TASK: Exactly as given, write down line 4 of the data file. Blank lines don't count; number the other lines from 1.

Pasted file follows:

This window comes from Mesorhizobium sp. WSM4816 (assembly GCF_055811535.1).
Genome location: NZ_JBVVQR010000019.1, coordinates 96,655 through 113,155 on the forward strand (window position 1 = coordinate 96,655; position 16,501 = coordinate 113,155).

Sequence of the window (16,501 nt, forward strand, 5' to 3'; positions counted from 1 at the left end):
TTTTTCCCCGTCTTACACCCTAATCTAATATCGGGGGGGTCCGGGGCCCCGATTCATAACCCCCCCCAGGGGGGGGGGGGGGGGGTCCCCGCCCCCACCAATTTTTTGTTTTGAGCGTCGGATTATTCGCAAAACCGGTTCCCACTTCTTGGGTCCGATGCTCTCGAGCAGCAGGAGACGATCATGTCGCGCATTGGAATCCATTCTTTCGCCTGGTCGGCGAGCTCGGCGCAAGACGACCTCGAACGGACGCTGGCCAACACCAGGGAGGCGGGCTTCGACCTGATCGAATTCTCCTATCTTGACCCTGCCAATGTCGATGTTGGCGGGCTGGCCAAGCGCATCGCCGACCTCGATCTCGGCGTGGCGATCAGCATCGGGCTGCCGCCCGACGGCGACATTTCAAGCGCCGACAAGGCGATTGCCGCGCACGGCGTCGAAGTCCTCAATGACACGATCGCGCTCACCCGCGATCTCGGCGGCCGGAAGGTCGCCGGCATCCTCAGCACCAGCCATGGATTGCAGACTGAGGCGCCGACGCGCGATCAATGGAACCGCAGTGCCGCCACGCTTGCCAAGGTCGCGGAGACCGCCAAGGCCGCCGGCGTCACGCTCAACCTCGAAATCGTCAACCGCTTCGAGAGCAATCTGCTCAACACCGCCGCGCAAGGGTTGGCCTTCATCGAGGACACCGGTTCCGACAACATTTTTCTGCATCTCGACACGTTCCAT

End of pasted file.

TTTTTCCCCGTCTTACACCCTAATCTAATATCGGGGGGGTCCGGGGCCCCGATTCATAACCCCCCCCAGGGGGGGGGGGGGGGGGTCCCCGCCCCCACCAATTTTTTGTTTTGAGCGTCGGATTATTCGCAAAACCGGTTCCCACTTCTTGGGTCCGATGCTCTCGAGCAGCAGGAGACGATCATGTCGCGCATTGGAATCCATTCTTTCGCCTGGTCGGCGAGCTCGGCGCAAGACGACCTCGAACGGACGCTGGCCAACACCAGGGAGGCGGGCTTCGACCTGATCGAATTCTCCTATCTTGACCCTGCCAATGTCGATGTTGGCGGGCTGGCCAAGCGCATCGCCGACCTCGATCTCGGCGTGGCGATCAGCATCGGGCTGCCGCCCGACGGCGACATTTCAAGCGCCGACAAGGCGATTGCCGCGCACGGCGTCGAAGTCCTCAATGACACGATCGCGCTCACCCGCGATCTCGGCGGCCGGAAGGTCGCCGGCATCCTCAGCACCAGCCATGGATTGCAGACTGAGGCGCCGACGCGCGATCAATGGAACCGCAGTGCCGCCACGCTTGCCAAGGTCGCGGAGACCGCCAAGGCCGCCGGCGTCACGCTCAACCTCGAAATCGTCAACCGCTTCGAGAGCAATCTGCTCAACACCGCCGCGCAAGGGTTGGCCTTCATCGAGGACACCGGTTCCGACAACATTTTTCTGCATCTCGACACGTTCCAT